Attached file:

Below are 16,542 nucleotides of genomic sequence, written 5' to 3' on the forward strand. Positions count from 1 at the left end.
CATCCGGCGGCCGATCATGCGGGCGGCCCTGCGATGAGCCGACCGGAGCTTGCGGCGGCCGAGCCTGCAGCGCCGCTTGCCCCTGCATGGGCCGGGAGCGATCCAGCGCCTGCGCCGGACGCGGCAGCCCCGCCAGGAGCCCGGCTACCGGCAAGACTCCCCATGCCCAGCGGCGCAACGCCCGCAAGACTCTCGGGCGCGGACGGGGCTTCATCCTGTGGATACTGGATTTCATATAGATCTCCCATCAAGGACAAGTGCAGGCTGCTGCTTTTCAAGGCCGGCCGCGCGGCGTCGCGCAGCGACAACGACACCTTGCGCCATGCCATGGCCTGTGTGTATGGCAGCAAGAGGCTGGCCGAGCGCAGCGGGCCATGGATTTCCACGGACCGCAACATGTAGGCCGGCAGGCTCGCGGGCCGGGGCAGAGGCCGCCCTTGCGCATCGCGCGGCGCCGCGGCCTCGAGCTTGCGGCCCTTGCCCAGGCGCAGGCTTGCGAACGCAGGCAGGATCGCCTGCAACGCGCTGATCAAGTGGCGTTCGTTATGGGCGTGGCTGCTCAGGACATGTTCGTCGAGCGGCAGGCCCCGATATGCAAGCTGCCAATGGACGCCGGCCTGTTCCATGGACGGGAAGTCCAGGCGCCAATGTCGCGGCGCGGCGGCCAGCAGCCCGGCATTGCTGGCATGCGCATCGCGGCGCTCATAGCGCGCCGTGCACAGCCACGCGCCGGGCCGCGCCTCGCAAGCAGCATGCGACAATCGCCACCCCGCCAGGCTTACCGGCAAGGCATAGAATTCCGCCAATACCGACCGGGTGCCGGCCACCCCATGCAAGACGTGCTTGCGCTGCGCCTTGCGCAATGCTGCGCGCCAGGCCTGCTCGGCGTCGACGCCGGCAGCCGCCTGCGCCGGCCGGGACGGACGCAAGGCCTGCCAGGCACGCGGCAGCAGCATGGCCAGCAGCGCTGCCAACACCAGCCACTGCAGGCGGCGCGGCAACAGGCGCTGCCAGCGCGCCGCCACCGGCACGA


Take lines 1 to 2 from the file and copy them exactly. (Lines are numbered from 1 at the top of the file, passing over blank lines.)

Below are 16,542 nucleotides of genomic sequence, written 5' to 3' on the forward strand. Positions count from 1 at the left end.
CATCCGGCGGCCGATCATGCGGGCGGCCCTGCGATGAGCCGACCGGAGCTTGCGGCGGCCGAGCCTGCAGCGCCGCTTGCCCCTGCATGGGCCGGGAGCGATCCAGCGCCTGCGCCGGACGCGGCAGCCCCGCCAGGAGCCCGGCTACCGGCAAGACTCCCCATGCCCAGCGGCGCAACGCCCGCAAGACTCTCGGGCGCGGACGGGGCTTCATCCTGTGGATACTGGATTTCATATAGATCTCCCATCAAGGACAAGTGCAGGCTGCTGCTTTTCAAGGCCGGCCGCGCGGCGTCGCGCAGCGACAACGACACCTTGCGCCATGCCATGGCCTGTGTGTATGGCAGCAAGAGGCTGGCCGAGCGCAGCGGGCCATGGATTTCCACGGACCGCAACATGTAGGCCGGCAGGCTCGCGGGCCGGGGCAGAGGCCGCCCTTGCGCATCGCGCGGCGCCGCGGCCTCGAGCTTGCGGCCCTTGCCCAGGCGCAGGCTTGCGAACGCAGGCAGGATCGCCTGCAACGCGCTGATCAAGTGGCGTTCGTTATGGGCGTGGCTGCTCAGGACATGTTCGTCGAGCGGCAGGCCCCGATATGCAAGCTGCCAATGGACGCCGGCCTGTTCCATGGACGGGAAGTCCAGGCGCCAATGTCGCGGCGCGGCGGCCAGCAGCCCGGCATTGCTGGCATGCGCATCGCGGCGCTCATAGCGCGCCGTGCACAGCCACGCGCCGGGCCGCGCCTCGCAAGCAGCATGCGACAATCGCCACCCCGCCAGGCTTACCGGCAAGGCATAGAATTCCGCCAATACCGACCGGGTGCCGGCCACCCCATGCAAGACGTGCTTGCGCTGCGCCTTGCGCAATGCTGCGCGCCAGGCCTGCTCGGCGTCGACGCCGGCAGCCGCCTGCGCCGGCCGGGACGGACGCAAGGCCTGCCAGGCACGCGGCAGCAGCATGGCCAGCAGCGCTGCCAACACCAGCCACTGCAGGCGGCGCGGCAACAGGCGCTGCCAGCGCGCCGCCACCGGCACGA